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Abramoff Scandal
Bush, lawmakers get rid of Abramoff-linked donations

President Bush is getting rid of $6,000 in campaign contributions linked to Jack Abramoff, just weeks after he tried to downplay the Republican Party's ties to the disgraced lobbyist.

The Republican National Committee said it would donate money Bush had received from Abramoff, his wife and the Saginaw Chippewa Tribe of Michigan, one of Abramoff's former clients. The checks are going to the American Heart Association.

The move comes after Bush defended his party amid a widening corruption scandal that threatens several top GOP leaders. In a December 14 interview on Fox News, he suggested that Democrats benefited from Abramoff's largesse just as much as his fellow party members.

"But it seems like to me that he was an equal money dispenser, that he was giving money to people in both political parties," the president said of Abramoff.

Now that Abramoff has pleaded guilty in two separate cases and has agreed to cooperate with federal prosecutors as they pursue the corruption probe, Bush and politicians of both parties are rushing to return or donate the money they received from the former lobbyist.

For Bush and other Republicans, that is a difficult task. While Abramoff and his former clients indeed spread the money around, the vast majority of the cash went to the GOP interests, according to analyses by news organizations and watchdog groups.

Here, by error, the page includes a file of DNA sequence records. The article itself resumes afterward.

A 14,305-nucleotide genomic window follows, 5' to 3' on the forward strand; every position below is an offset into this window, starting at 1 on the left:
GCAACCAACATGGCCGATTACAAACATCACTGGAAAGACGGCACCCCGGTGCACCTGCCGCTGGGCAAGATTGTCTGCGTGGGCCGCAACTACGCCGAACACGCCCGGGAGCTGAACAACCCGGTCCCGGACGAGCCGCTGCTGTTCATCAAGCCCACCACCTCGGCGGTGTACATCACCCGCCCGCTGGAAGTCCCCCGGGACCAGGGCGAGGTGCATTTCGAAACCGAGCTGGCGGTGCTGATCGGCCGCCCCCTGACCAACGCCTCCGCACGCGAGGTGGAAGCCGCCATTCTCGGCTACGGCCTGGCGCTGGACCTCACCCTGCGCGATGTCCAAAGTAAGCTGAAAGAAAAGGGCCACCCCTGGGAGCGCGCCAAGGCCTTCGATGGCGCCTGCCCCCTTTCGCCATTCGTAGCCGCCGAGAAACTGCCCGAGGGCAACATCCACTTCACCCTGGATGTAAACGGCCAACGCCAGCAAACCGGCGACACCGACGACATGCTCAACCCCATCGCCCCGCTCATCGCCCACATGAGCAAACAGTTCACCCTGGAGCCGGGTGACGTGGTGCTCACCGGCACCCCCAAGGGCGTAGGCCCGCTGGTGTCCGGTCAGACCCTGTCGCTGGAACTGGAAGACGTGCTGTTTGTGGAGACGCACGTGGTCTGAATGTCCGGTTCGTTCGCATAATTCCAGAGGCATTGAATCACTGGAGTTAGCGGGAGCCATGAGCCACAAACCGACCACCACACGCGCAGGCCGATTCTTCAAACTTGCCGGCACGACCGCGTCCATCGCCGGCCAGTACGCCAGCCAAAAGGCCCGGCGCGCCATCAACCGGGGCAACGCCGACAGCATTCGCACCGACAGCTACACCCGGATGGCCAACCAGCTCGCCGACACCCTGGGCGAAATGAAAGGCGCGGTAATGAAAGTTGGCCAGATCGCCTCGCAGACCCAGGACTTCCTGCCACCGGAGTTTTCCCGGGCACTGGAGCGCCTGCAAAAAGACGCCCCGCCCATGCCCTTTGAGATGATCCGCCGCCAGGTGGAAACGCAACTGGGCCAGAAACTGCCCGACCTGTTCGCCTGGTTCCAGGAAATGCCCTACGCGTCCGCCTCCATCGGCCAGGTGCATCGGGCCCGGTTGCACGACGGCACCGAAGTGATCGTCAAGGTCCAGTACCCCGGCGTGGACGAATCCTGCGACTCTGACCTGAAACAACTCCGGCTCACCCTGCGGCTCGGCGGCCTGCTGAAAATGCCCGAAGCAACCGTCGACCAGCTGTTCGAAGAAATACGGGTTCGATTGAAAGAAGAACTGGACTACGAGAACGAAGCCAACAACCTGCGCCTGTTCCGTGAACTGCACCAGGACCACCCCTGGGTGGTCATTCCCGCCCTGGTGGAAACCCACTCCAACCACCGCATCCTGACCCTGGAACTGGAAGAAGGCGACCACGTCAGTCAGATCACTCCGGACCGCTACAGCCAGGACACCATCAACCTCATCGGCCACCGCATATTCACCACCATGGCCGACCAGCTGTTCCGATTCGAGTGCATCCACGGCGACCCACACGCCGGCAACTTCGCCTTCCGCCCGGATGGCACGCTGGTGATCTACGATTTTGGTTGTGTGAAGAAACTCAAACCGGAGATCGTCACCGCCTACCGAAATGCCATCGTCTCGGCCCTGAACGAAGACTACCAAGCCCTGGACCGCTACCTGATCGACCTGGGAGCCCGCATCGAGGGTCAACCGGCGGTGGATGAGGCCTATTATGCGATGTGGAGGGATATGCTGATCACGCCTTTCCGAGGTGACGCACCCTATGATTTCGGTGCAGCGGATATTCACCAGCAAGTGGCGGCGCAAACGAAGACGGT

Republican politicians and political action committees received 63.7 percent of the $5.3 million in contributions made by Abramoff's former tribal clients and associates from 1999 through 2004, The Washington Post reported. A review by Bloomberg News found that Abramoff gave all of his money to Republicans -- but none to Democrats -- between 2001 and 2004.

Abramoff also belonged to the exclusive "Pioneer" club for raising more than $100,000 for Bush's reelection campaign in 2004. Abramoff's Republican allies include Ralph Reed, who chaired Bush's campaign for the Southeast region, and Grover Norquist, another Bush supporter who runs Americans for Tax Reform, a prominent conservative group.

Like other Republicans, Reed and Norquist accepted millions from Abramoff's tribal clients but have not said whether they would return the money.

According to the Associated Press, dozens of members of both political parties are giving money back to the tribes or to charity. In making the returns, the lawmakers said the donations had been properly reported to the Federal Elections Commission. Non-profits, or grassroots groups, are not required to disclose their donors.

Some of the returned donations included:

• Rep. Tom DeLay (R-Texas), $15,000 to charities
• Sen. Bill Frist (R-Tenessee), $2,000 to the Saginaw Chippewa Tribe
• Sen. Jon Kyl (R-Arizona), $4,000 to three tribes
• Sen. John Thune (R-South Dakota), $2,000 to the White Buffalo Calf Woman Society
• Sen. Tim Johnson (D-South Dakota), $8,250 to Running Strong for American Indian Youth
• Rep. Donald Manzullo (R-Illinois), $2,000 to Mississippi Band of Choctaw Indians
• Rep. Henry Cuellar (D-Texas), $500 to the Tigua Tribe
• Sen. Max Baucus (D-Montana), nearly $19,000 to Montana's seven tribal colleges
• Sen. Conrad Burns (R-Montana), about $150,000 to Native American charities and refunded to tribes
• Sen. Kent Conrad (D-North Dakota), $3,750 to North Dakota's tribal colleges
• Rep. Ralph Regula (R-Ohio), $1,000 to the American Indian College Fund

Abramoff Plea Documents:
US v. Abramoff | Abramoff Plea Agreement | Department of Justice Press Conference

November 17, 2005, Hearing:
Video | Exhibits

November 2, 2005, Hearing:
Video | Exhibits | Witness List / Testimony

June 22, 2005, Hearing:
Video | Exhibits 1 | Exhibits 2 | Witness List / Testimony

November 17, 2004 Hearing:
Video | Exhibits | Witness List / Testimony

September 29, 2004 Hearing:
Video | Exhibits | Witness List / Testimony